Seemingly continuous rain and some late season snow have left much of the Corn Belt wet and unplanted. Last year at this time nearly half, or 46%, of the corn crop was planted. Twenty-three percent is the five year average. Still, with all the wet weather USDA reports that 9% of the expected corn crop has been planted. Some believe that next week's report will show the corn planting pace will be among the slowest on record.
The driest area where some corn planting could take place this week is in Nebraska and Kansas, and a few fields in parts of southern South Dakota and western Iowa could see farmers get in the fields. For the eastern part of the corn planting area, much rain has fallen from Missouri and on east. In the Ohio Valley, the Ohio River is receiving water from its flooding tributaries. Cool temperatures have not helped either.
With forecasts calling for more rain, especially in the eastern half of the Corn Belt, corn planting pace will not pick up or even begin until the sun comes out more often, temperatures warm a bit, and the land dries out.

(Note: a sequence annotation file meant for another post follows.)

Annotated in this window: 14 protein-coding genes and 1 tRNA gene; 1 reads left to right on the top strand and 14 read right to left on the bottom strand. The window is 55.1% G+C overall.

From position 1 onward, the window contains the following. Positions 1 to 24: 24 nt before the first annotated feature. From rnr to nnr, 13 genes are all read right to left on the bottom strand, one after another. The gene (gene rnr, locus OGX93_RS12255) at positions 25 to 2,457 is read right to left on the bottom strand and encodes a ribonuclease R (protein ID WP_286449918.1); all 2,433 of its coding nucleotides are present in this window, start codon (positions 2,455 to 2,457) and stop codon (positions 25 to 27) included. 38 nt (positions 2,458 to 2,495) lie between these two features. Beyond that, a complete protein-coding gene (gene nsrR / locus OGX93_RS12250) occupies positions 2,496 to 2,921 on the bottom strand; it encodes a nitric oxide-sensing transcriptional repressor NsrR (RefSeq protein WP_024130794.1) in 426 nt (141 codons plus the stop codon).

Meteorologists say the stormy Midwest spring is being fueled by the same La Nina weather phenomenon that is behind the drought gripping Southern Plains states such as Texas and Oklahoma, where the wheat crop planted last fall is shriveling from thirst even as Minnesota fields are too muddy and cold to plant with seed. According to the USDA, 72% of the Texas wheat crop is in very poor to poor condition.Food and textile executives are paying close attention to weather this planting season because strong demand and tight supplies of key crops are pushing their ingredient costs to high levels. Prices of Midwest corn, Southern Plains wheat, and cotton have doubled from a year ago; soybean prices are up 40%. Food makers and meatpackers are counting on a planting boon to replenish supplies and push down crop prices.